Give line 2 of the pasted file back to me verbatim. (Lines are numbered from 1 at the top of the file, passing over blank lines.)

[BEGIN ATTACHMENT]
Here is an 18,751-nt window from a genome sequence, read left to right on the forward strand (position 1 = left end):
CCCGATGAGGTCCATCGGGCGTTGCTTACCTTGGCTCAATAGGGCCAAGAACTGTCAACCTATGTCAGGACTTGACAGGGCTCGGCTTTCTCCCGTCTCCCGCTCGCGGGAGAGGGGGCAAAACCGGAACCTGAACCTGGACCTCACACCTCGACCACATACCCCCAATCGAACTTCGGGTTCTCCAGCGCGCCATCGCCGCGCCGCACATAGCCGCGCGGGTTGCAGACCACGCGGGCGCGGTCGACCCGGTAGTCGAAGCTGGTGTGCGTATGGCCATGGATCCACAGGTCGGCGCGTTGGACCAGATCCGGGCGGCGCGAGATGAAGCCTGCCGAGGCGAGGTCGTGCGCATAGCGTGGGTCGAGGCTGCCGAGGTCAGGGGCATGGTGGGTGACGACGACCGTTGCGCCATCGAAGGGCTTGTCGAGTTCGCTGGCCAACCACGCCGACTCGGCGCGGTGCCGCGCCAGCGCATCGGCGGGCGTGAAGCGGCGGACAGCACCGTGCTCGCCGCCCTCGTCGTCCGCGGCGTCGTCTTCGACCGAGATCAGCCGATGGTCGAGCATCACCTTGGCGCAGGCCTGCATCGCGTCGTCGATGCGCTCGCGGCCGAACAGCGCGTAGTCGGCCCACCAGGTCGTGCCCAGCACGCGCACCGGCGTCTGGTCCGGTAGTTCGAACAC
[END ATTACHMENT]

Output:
CCCGATGAGGTCCATCGGGCGTTGCTTACCTTGGCTCAATAGGGCCAAGAACTGTCAACCTATGTCAGGACTTGACAGGGCTCGGCTTTCTCCCGTCTCCCGCTCGCGGGAGAGGGGGCAAAACCGGAACCTGAACCTGGACCTCACACCTCGACCACATACCCCCAATCGAACTTCGGGTTCTCCAGCGCGCCATCGCCGCGCCGCACATAGCCGCGCGGGTTGCAGACCACGCGGGCGCGGTCGACCCGGTAGTCGAAGCTGGTGTGCGTATGGCCATGGATCCACAGGTCGGCGCGTTGGACCAGATCCGGGCGGCGCGAGATGAAGCCTGCCGAGGCGAGGTCGTGCGCATAGCGTGGGTCGAGGCTGCCGAGGTCAGGGGCATGGTGGGTGACGACGACCGTTGCGCCATCGAAGGGCTTGTCGAGTTCGCTGGCCAACCACGCCGACTCGGCGCGGTGCCGCGCCAGCGCATCGGCGGGCGTGAAGCGGCGGACAGCACCGTGCTCGCCGCCCTCGTCGTCCGCGGCGTCGTCTTCGACCGAGATCAGCCGATGGTCGAGCATCACCTTGGCGCAGGCCTGCATCGCGTCGTCGATGCGCTCGCGGCCGAACAGCGCGTAGTCGGCCCACCAGGTCGTGCCCAGCACGCGCACCGGCGTCTGGTCCGGTAGTTCGAACAC